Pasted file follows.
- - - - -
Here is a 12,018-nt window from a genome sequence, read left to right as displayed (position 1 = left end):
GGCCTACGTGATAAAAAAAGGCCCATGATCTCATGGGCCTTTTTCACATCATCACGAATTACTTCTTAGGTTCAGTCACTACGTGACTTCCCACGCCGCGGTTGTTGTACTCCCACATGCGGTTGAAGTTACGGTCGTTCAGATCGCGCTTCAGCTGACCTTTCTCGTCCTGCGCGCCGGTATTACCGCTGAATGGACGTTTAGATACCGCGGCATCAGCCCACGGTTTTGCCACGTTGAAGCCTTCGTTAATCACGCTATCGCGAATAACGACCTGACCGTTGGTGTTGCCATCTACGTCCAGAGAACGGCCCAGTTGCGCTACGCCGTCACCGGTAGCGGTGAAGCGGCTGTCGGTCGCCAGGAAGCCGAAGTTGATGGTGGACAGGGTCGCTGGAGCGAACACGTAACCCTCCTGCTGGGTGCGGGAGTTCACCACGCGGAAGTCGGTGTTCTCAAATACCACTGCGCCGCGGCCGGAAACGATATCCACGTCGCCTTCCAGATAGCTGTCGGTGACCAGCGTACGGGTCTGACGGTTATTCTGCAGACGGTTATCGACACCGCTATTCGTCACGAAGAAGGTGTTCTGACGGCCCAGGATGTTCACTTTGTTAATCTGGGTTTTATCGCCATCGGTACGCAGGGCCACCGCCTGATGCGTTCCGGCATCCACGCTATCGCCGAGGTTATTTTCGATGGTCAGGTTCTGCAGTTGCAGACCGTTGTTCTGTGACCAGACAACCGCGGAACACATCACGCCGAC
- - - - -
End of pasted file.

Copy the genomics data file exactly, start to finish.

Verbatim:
Here is a 12,018-nt window from a genome sequence, read left to right as displayed (position 1 = left end):
GGCCTACGTGATAAAAAAAGGCCCATGATCTCATGGGCCTTTTTCACATCATCACGAATTACTTCTTAGGTTCAGTCACTACGTGACTTCCCACGCCGCGGTTGTTGTACTCCCACATGCGGTTGAAGTTACGGTCGTTCAGATCGCGCTTCAGCTGACCTTTCTCGTCCTGCGCGCCGGTATTACCGCTGAATGGACGTTTAGATACCGCGGCATCAGCCCACGGTTTTGCCACGTTGAAGCCTTCGTTAATCACGCTATCGCGAATAACGACCTGACCGTTGGTGTTGCCATCTACGTCCAGAGAACGGCCCAGTTGCGCTACGCCGTCACCGGTAGCGGTGAAGCGGCTGTCGGTCGCCAGGAAGCCGAAGTTGATGGTGGACAGGGTCGCTGGAGCGAACACGTAACCCTCCTGCTGGGTGCGGGAGTTCACCACGCGGAAGTCGGTGTTCTCAAATACCACTGCGCCGCGGCCGGAAACGATATCCACGTCGCCTTCCAGATAGCTGTCGGTGACCAGCGTACGGGTCTGACGGTTATTCTGCAGACGGTTATCGACACCGCTATTCGTCACGAAGAAGGTGTTCTGACGGCCCAGGATGTTCACTTTGTTAATCTGGGTTTTATCGCCATCGGTACGCAGGGCCACCGCCTGATGCGTTCCGGCATCCACGCTATCGCCGAGGTTATTTTCGATGGTCAGGTTCTGCAGTTGCAGACCGTTGTTCTGTGACCAGACAACCGCGGAACACATCACGCCGAC